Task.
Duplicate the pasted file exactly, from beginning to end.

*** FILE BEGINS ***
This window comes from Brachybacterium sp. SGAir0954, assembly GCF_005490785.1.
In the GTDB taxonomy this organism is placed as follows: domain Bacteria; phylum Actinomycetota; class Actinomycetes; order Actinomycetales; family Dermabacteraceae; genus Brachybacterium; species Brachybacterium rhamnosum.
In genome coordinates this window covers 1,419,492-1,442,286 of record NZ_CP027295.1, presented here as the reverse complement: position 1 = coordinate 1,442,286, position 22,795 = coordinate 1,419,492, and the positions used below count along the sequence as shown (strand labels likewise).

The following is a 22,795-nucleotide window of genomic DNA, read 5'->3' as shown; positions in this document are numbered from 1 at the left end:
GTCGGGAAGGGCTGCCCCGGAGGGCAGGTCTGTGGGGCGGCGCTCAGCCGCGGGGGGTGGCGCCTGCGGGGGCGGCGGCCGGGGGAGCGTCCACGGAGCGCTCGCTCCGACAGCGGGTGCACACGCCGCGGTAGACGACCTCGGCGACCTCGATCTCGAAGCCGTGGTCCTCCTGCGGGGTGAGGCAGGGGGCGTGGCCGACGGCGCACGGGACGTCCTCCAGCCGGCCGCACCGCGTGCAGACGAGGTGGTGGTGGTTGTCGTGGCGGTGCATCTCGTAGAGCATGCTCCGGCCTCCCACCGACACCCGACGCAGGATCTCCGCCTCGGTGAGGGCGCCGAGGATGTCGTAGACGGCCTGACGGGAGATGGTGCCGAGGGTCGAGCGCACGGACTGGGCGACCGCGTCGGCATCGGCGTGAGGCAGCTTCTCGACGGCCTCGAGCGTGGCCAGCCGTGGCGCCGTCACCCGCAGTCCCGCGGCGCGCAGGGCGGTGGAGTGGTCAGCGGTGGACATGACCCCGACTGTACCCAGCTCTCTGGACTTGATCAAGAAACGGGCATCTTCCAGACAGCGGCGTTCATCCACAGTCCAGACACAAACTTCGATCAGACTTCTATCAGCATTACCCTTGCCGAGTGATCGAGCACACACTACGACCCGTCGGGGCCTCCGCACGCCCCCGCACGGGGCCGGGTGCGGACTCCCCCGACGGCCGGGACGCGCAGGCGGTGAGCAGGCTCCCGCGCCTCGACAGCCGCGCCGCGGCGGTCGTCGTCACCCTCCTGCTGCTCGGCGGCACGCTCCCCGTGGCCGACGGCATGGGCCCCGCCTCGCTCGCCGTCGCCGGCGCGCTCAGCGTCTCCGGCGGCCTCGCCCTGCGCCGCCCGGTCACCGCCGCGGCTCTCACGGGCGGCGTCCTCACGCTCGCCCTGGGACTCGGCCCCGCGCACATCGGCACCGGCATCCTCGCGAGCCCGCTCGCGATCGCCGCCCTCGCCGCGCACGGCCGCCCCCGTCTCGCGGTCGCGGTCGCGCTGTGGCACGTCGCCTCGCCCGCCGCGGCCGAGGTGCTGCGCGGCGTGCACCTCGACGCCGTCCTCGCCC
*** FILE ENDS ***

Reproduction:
This window comes from Brachybacterium sp. SGAir0954, assembly GCF_005490785.1.
In the GTDB taxonomy this organism is placed as follows: domain Bacteria; phylum Actinomycetota; class Actinomycetes; order Actinomycetales; family Dermabacteraceae; genus Brachybacterium; species Brachybacterium rhamnosum.
In genome coordinates this window covers 1,419,492-1,442,286 of record NZ_CP027295.1, presented here as the reverse complement: position 1 = coordinate 1,442,286, position 22,795 = coordinate 1,419,492, and the positions used below count along the sequence as shown (strand labels likewise).

The following is a 22,795-nucleotide window of genomic DNA, read 5'->3' as shown; positions in this document are numbered from 1 at the left end:
GTCGGGAAGGGCTGCCCCGGAGGGCAGGTCTGTGGGGCGGCGCTCAGCCGCGGGGGGTGGCGCCTGCGGGGGCGGCGGCCGGGGGAGCGTCCACGGAGCGCTCGCTCCGACAGCGGGTGCACACGCCGCGGTAGACGACCTCGGCGACCTCGATCTCGAAGCCGTGGTCCTCCTGCGGGGTGAGGCAGGGGGCGTGGCCGACGGCGCACGGGACGTCCTCCAGCCGGCCGCACCGCGTGCAGACGAGGTGGTGGTGGTTGTCGTGGCGGTGCATCTCGTAGAGCATGCTCCGGCCTCCCACCGACACCCGACGCAGGATCTCCGCCTCGGTGAGGGCGCCGAGGATGTCGTAGACGGCCTGACGGGAGATGGTGCCGAGGGTCGAGCGCACGGACTGGGCGACCGCGTCGGCATCGGCGTGAGGCAGCTTCTCGACGGCCTCGAGCGTGGCCAGCCGTGGCGCCGTCACCCGCAGTCCCGCGGCGCGCAGGGCGGTGGAGTGGTCAGCGGTGGACATGACCCCGACTGTACCCAGCTCTCTGGACTTGATCAAGAAACGGGCATCTTCCAGACAGCGGCGTTCATCCACAGTCCAGACACAAACTTCGATCAGACTTCTATCAGCATTACCCTTGCCGAGTGATCGAGCACACACTACGACCCGTCGGGGCCTCCGCACGCCCCCGCACGGGGCCGGGTGCGGACTCCCCCGACGGCCGGGACGCGCAGGCGGTGAGCAGGCTCCCGCGCCTCGACAGCCGCGCCGCGGCGGTCGTCGTCACCCTCCTGCTGCTCGGCGGCACGCTCCCCGTGGCCGACGGCATGGGCCCCGCCTCGCTCGCCGTCGCCGGCGCGCTCAGCGTCTCCGGCGGCCTCGCCCTGCGCCGCCCGGTCACCGCCGCGGCTCTCACGGGCGGCGTCCTCACGCTCGCCCTGGGACTCGGCCCCGCGCACATCGGCACCGGCATCCTCGCGAGCCCGCTCGCGATCGCCGCCCTCGCCGCGCACGGCCGCCCCCGTCTCGCGGTCGCGGTCGCGCTGTGGCACGTCGCCTCGCCCGCCGCGGCCGAGGTGCTGCGCGGCGTGCACCTCGACGCCGTCCTCGCCC